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Continental Open 2014, Round 2, Planting Bad Seed

hreedwork
Sep 21, 2014, 6:55 PM 2

 

 

 


Continental Open 2014, Round 2, Reed, Harvey v Moshkevich, Elizabeth (0-1)

Summary blog for tournament is here: http://www.chess.com/blog/hreedwork/continental-open-2014-summary

This is a game where White plants bad seeds early. And quite a collection of bad seeds it is! White is arrogant, thinking he knows the opening better than he actually does, despite not having played the opening in a very long time. This leads to quite an awkward situation, and a huge dose of humility when White harvests the crops from the seeds he has sown, leading to at least three "??" moves that I can find (probably more), as shown in the game below:


White starts the second round (Saturday morning) very confident from the Friday night first round. The Round 1 win wasn't won on the basis of better opening knowledge, although emotionally the first round game felt "comfortable" because similar games were placed recently. Rather the win was from being laser focused on squares, eliminating play and counterplay, and waiting for the opponent to crack, which he did.

In this game, White plays 1.e4 as per usual, right into the Caro-Kann. White hasn't played Caro in a very long time, however, based on faulty memory, and the over confidence from the Friday night win, White thinks he can sail through the opening, then dazzle in the middlegame like last time.

Sailing through the opening with a bad attitude sows many bad seeds. Not like the good seeds shown below:

 

Nope, no good, tasty, nutritious seeds for me. Rather I planted many "bad" seeds:

  • Over confident opening knowledge, with no basis for the confidence
  • Rushing through the opening, seeking to exchange my way to the middlegame 
  • Look at pieces not squares
  • Thinking I can cut it close with obvious tactics
  • When calamity strikes, panic rather than calmly assess
  • Lackluster defense, not putting everything into it, missing opportunities
  • Replaying what a bad player I am in my head, rather than cheerfully defending
Not a surprise that I ended up with a "bumper crop" of "??" moves. Three that I could find with post mortem with my opponent, self analysis, and double check with the help of Stockfish. Maybe an astute reader can find more.

My opening knowledge stopped at 6...Nf6, but I thought I knew more. I play 7.Bd3. Not the worst move, but starting to drift from the plot of Caro where 7.h4 is more typical. But the worse point is not that I didn't know particular moves, but rather that I was not following any plot, right or wrong. I was simply making moves. No excuse.

During the game I was also self conscious because my opponent was a favorite in the section, so "I had to prove something." Wrong, the only thing I need to do is to play chess. By 10.Bxg6 even I knew I was not playing right but couldn't figure out what is was. Lots of folks passing by the game, not quite understanding what opening I was trying to play. I was also wondering, but didn't realize how far I was straying.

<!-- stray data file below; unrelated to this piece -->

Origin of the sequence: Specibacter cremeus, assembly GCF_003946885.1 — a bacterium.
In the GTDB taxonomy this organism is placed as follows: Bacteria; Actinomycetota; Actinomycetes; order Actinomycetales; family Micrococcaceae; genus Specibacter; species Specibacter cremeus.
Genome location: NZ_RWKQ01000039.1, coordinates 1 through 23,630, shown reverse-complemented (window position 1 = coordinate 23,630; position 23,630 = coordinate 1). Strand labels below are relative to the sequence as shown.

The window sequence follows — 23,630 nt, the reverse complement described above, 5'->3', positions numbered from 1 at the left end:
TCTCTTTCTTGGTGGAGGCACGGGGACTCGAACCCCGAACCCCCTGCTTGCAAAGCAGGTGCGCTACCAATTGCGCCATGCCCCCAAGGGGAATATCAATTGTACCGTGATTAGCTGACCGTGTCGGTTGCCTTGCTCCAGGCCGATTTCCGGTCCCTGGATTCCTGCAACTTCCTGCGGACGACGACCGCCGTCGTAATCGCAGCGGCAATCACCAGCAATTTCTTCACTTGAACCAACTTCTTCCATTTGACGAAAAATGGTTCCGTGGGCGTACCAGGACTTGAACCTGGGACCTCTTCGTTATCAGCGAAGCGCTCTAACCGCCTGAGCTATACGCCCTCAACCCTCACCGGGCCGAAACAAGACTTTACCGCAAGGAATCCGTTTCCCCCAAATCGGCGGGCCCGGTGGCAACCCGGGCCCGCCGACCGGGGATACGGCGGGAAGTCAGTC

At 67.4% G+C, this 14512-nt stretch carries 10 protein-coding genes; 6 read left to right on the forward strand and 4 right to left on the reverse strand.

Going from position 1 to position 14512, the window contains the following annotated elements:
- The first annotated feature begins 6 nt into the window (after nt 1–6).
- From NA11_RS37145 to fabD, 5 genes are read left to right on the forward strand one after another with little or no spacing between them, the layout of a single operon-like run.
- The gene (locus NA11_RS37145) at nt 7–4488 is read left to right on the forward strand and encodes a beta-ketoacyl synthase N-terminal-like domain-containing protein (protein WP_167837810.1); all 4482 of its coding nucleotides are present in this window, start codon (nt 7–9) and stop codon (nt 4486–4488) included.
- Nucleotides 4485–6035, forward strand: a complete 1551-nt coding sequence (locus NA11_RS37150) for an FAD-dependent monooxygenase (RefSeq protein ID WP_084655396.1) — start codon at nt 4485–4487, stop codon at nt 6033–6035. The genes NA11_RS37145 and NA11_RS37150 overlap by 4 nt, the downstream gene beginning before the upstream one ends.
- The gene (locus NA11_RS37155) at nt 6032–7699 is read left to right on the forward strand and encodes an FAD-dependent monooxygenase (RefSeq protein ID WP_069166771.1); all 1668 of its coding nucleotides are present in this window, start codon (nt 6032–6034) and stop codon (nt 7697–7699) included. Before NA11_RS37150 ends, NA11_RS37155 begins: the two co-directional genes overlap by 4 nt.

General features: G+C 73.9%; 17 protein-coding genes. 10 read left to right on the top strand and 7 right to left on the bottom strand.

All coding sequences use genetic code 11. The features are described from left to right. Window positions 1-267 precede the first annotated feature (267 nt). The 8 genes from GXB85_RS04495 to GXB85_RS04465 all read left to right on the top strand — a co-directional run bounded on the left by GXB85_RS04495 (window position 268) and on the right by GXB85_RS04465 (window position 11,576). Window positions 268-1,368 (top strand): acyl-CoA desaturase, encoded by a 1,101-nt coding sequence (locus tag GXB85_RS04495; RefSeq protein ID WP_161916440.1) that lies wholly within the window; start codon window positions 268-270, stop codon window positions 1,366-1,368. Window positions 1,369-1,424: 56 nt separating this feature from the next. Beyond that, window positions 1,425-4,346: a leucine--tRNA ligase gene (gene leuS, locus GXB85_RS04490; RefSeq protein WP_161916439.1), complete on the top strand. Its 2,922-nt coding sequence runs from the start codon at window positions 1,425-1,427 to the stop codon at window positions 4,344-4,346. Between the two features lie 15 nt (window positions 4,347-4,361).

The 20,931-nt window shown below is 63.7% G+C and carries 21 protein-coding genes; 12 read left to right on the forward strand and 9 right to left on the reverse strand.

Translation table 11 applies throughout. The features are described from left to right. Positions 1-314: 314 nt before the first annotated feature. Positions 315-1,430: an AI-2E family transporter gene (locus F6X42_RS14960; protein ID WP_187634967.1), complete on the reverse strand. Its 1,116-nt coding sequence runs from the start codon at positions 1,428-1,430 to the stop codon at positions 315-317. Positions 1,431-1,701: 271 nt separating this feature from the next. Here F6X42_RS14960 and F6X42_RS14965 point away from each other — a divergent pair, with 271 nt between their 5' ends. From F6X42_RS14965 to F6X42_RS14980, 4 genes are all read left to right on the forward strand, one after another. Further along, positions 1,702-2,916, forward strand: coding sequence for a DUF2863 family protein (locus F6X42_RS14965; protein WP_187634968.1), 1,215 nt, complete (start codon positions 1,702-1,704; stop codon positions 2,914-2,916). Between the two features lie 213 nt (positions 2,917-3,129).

12...Ne4. The shocker, and yet it wasn't. The move before, I calmly noted that this was a possibility, and cooly noted that all I had to do was move my Queen. Yet, when the move is played for real, something in my amygdala went crazy, and then I wasn't thinking, I was in reaction mode, with rational thinking dialed down to zero. So I take the Knight with 13.Nxe4?? rather than simply move my Queen. This unleashes the hounds of hell and I end up "sac'ing" my Queen for two Knights.

Smooth move. Now more and more people are swirling around the game, some even taking pictures (see tournament summary blog link at the top). At this point I intellectually know I should be cheerfully defending, which I do try to do. But I am also deeply embarrassed. Is this really the level of my talent? Or is this a bad day? Is this something deeply ingrained in my chess personality? I end up having a psycho therapy session with myself instead of cheerfully defending. If I was paying attention, I would have seen 24.Neg5, putting the game back in draw territory. She only allowed this one opportunity to save the game. Instead I miss it and play 24.Ned2??

No more chances. The attack down the h file grows stronger. I throw what I can at Black to slow her down, but she smells blood in the water and picks up the pace, opening up a line of attack down the f file, and also with a Black Rook on White's second rank. I am quite done now. A permanent large crowd is now around our game.

I decide to completely play it out to checkmate to at least let her savor the moment with her friends. She deserves that for great unwavoring play. 35...Qh2#

 

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